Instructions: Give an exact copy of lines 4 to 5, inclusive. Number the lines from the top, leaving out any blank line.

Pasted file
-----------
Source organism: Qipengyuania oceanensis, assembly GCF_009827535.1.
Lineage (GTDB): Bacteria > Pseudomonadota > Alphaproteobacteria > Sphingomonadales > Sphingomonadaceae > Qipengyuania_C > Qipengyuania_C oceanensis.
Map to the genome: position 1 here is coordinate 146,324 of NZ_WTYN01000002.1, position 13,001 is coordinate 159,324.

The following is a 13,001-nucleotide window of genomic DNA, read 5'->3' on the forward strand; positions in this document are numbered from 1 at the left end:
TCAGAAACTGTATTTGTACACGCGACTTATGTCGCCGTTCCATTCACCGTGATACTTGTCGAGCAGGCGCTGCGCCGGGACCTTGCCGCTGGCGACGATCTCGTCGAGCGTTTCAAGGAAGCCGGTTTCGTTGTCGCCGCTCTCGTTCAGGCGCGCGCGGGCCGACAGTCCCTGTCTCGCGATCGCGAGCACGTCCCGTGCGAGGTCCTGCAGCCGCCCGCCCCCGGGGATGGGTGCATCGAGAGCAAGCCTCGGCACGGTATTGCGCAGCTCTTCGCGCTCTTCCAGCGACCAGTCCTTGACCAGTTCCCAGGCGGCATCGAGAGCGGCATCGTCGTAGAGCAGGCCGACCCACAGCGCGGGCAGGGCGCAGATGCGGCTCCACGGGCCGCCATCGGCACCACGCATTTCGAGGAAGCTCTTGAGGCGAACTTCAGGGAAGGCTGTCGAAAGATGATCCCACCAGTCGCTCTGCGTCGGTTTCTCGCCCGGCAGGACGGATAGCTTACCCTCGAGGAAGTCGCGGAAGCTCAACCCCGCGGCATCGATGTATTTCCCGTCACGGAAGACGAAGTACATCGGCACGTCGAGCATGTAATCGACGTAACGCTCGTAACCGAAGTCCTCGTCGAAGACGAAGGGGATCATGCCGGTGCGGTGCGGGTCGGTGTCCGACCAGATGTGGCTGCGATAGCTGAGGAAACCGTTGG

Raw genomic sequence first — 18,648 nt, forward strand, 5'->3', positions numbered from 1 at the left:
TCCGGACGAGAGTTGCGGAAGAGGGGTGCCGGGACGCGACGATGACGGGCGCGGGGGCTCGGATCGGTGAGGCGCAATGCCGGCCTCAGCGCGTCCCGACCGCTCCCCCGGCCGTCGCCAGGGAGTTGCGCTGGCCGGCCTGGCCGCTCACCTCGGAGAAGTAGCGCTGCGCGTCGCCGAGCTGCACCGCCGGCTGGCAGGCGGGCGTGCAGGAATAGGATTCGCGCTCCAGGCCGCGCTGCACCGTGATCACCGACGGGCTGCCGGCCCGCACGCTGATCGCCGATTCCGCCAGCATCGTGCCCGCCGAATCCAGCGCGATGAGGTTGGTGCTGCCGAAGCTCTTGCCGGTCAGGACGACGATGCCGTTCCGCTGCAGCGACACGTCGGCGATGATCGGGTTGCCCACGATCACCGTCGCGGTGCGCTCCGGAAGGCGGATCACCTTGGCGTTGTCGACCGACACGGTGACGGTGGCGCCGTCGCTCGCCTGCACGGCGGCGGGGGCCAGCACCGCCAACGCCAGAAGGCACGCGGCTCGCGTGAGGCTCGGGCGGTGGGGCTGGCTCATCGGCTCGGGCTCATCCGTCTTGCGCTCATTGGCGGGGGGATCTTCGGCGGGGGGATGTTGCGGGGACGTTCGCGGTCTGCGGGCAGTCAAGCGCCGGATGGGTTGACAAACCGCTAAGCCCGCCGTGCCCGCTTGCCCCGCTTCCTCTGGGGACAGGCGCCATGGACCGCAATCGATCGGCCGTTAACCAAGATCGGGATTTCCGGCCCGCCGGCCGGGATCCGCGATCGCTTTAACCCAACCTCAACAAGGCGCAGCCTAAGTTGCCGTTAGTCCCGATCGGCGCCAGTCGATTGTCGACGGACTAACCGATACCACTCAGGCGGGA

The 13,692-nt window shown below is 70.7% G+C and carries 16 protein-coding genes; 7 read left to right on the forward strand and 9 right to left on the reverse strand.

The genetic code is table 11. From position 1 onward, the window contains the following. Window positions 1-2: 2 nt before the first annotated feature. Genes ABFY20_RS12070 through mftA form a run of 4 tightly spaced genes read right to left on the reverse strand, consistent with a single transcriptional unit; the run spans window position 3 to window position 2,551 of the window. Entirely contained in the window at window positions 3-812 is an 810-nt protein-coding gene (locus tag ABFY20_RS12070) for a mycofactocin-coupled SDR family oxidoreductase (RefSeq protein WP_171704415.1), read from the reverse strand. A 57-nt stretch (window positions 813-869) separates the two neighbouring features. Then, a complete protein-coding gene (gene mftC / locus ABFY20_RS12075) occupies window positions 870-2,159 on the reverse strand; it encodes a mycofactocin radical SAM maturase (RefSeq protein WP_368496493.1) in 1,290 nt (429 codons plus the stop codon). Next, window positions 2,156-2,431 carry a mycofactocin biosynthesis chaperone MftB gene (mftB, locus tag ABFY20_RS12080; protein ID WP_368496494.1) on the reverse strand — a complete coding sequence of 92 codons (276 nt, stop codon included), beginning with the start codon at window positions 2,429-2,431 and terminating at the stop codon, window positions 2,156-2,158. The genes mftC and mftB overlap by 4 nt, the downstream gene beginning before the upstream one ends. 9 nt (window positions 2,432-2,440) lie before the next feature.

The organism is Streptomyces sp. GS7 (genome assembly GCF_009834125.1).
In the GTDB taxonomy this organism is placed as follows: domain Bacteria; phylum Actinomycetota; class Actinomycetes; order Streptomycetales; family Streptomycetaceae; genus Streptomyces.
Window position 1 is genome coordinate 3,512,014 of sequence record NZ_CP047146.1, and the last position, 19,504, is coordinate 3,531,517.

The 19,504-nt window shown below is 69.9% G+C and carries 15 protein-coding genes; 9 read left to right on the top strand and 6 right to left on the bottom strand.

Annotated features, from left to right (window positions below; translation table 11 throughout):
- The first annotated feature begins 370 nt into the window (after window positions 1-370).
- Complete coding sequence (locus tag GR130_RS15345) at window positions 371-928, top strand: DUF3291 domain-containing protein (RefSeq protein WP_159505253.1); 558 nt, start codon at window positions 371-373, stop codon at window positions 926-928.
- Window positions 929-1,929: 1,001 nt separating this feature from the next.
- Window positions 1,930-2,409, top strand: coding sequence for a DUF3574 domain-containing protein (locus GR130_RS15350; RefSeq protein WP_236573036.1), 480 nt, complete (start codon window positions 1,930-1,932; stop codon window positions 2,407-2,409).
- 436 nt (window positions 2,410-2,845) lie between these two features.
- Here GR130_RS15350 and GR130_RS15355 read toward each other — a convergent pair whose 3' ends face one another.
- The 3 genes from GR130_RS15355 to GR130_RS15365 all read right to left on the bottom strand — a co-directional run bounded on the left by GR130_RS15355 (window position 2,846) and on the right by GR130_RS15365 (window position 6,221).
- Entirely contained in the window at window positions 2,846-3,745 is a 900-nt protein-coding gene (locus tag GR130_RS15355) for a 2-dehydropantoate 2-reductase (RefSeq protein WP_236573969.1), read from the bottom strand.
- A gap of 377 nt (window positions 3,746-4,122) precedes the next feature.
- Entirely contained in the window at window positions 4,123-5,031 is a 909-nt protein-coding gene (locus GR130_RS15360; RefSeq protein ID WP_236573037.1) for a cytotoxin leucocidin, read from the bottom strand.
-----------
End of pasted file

The following is a 13,001-nucleotide window of genomic DNA, read 5'->3' on the forward strand; positions in this document are numbered from 1 at the left end:
TCAGAAACTGTATTTGTACACGCGACTTATGTCGCCGTTCCATTCACCGTGATACTTGTCGAGCAGGCGCTGCGCCGGGACCTTGCCGCTGGCGACGATCTCGTCGAGCGTTTCAAGGAAGCCGGTTTCGTTGTCGCCGCTCTCGTTCAGGCGCGCGCGGGCCGACAGTCCCTGTCTCGCGATCGCGAGCACGTCCCGTGCGAGGTCCTGCAGCCGCCCGCCCCCGGGGATGGGTGCATCGAGAGCAAGCCTCGGCACGGTATTGCGCAGCTCTTCGCGCTCTTCCAGCGACCAGTCCTTGACCAGTTCCCAGGCGGCATCGAGAGCGGCATCGTCGTAGAGCAGGCCGACCCACAGCGCGGGCAGGGCGCAGATGCGGCTCCACGGGCCGCCATCGGCACCACGCATTTCGAGGAAGCTCTTGAGGCGAACTTCAGGGAAGGCTGTCGAAAGATGATCCCACCAGTCGCTCTGCGTCGGTTTCTCGCCCGGCAGGACGGATAGCTTACCCTCGAGGAAGTCGCGGAAGCTCAACCCCGCGGCATCGATGTATTTCCCGTCACGGAAGACGAAGTACATCGGCACGTCGAGCATGTAATCGACGTAACGCTCGTAACCGAAGTCCTCGTCGAAGACGAAGGGGATCATGCCGGTGCGGTGCGGGTCGGTGTCCGACCAGATGTGGCTGCGATAGCTGAGGAAACCGTTGG